Docs fear world not ready for bird flu pandemic

The specter of a bird flu pandemic haunts epidemiologists who said US and world preparedness falls short, should the H5N1 virus become transmissible between humans.

"I hope H5N1 won't be able to acquire transmissibility because this is an extraordinary quagmire," Robert Webster, a world-class expert on the virus, said at the annual Interscience Conference on Antimicrobial Agents and Chemotherapy meeting this week in San Francisco.

"Don't become complacent. We need to put into place every possible way" to stop this virus from transmitting from human to human, he said.

"If it does happen, we have to be prepared for a pandemic.

"It would be a pandemic flu, it's an absolute certainty," said the epidemiologist from St Jude Children's Research Hospital in Memphis, Tennessee.

He said that the extremely pathogenic H5N1 virus causes symptoms in humans similar to those of the H1N1 pandemic of 1918, including diarrhea, which is not a good sign.

"In 1918 at least a half million American died. With the current population structure in the US and nothing else different, two million would die," said Arnold Monto, epidemiologist of the University of Michigan.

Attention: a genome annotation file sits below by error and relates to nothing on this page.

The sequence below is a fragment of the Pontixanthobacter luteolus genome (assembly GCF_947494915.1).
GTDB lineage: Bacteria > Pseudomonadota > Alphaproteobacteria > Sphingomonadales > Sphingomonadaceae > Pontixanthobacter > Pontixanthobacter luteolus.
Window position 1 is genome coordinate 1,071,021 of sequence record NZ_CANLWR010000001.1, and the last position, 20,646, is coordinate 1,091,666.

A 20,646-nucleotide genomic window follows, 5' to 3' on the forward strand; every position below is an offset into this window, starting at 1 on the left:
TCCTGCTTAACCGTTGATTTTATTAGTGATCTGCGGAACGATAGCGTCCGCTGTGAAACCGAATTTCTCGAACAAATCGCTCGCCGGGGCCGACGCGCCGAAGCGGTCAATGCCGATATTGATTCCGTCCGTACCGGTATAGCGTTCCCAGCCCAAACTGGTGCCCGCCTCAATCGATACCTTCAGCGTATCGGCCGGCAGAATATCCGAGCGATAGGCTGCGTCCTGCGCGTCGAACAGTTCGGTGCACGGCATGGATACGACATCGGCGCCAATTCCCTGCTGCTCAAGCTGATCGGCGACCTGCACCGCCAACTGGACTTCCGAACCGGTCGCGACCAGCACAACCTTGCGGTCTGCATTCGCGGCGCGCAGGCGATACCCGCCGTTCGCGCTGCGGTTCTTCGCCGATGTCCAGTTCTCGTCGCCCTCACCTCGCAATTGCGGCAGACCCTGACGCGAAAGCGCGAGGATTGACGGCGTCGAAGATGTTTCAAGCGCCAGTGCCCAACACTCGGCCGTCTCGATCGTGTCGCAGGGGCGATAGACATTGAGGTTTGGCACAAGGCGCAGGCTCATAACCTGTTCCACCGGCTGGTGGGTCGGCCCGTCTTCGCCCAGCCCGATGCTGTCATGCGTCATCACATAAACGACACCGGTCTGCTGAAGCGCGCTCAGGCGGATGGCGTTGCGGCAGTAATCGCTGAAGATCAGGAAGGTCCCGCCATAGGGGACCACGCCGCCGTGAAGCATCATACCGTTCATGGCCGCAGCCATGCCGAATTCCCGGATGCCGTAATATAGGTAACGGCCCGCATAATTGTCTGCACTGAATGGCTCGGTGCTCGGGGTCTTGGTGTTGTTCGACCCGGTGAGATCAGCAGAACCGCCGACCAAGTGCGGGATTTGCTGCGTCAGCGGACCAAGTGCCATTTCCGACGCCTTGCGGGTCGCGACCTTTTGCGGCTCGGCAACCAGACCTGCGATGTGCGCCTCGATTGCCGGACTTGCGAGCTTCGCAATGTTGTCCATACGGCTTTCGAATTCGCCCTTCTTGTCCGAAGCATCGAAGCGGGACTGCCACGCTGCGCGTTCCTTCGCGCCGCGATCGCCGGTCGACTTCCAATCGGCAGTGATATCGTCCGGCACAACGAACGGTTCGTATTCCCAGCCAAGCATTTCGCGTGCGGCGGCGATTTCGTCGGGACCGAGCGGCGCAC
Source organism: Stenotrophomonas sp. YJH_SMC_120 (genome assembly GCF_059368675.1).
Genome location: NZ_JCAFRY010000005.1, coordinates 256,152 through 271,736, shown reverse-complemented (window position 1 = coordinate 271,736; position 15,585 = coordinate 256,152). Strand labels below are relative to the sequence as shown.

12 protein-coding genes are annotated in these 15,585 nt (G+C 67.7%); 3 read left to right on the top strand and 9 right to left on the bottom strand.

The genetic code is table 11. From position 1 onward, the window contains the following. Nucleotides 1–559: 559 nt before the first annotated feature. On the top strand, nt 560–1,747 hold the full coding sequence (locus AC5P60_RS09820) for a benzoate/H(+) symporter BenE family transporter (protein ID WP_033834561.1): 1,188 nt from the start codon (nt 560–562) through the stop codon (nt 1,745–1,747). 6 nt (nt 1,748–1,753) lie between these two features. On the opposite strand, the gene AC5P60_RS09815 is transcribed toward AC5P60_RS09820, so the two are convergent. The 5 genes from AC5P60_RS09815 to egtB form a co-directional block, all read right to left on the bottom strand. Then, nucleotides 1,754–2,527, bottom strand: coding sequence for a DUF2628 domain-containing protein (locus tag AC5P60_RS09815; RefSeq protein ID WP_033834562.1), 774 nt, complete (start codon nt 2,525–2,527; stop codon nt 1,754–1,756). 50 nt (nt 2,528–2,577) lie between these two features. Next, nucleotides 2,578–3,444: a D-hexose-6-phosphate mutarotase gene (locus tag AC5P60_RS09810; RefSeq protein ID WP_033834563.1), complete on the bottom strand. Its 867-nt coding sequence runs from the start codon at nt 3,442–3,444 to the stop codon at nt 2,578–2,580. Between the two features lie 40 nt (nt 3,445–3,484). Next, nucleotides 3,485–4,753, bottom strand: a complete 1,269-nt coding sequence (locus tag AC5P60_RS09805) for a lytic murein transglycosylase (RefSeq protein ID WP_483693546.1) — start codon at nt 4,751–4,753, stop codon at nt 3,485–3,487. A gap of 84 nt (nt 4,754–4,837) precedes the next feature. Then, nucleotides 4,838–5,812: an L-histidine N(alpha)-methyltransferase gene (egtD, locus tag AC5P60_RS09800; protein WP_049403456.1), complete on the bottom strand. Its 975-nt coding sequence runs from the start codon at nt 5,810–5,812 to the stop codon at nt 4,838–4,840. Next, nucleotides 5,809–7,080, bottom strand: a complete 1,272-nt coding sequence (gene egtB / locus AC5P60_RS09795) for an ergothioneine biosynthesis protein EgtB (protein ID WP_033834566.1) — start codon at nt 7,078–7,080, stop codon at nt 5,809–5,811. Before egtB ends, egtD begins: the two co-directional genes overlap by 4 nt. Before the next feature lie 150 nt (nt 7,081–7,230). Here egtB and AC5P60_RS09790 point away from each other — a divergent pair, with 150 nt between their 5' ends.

"We have learned a lot from seasonal influenza which is applicable to pandemic influenza. The basic thing that will happen is that we have to look very quickly once the pandemic has started to find out what the characteristics are like -- like in 1918 where young adults were dying or if it's like 1957 (and) 1968, which had more the characteristics of a very severe seasonal influenza."

In 1918, the H1N1 or "Spanish" flu killed 20 million to 50 million persons worldwide, because it had mutated into a form that could be transmitted from one human to another.

"Like the Spanish flu, if (the bird flu is) going to acquire transmissibility, it has been estimated it will take something like 10 critical mutations," Webster said.

"So with its huge distribution in the world," Webster said, the virus could become transmissible "anytime."

Worse yet, Webster said, "We know surprisingly little of what constitutes the ability of the virus to transmit" human to human.

That said, "It makes sense to stockpile vaccines even though it doesn't prevent infection, there is a lot of difference between infection and death," he said.

"There is an urgent need to increase the influenza vaccine manufacturing capacities in the world because the capacities are too low."

David Bell of the US Centers for Disease Control and Prevention did not look to stopping the epidemic completely.

"The goal of these measures isn't to stop a pandemic but rather to mitigate its impact on the community, to flatten the epidemic, to take the pressure out of the health care system by reducing the number of people getting sick," he said. (


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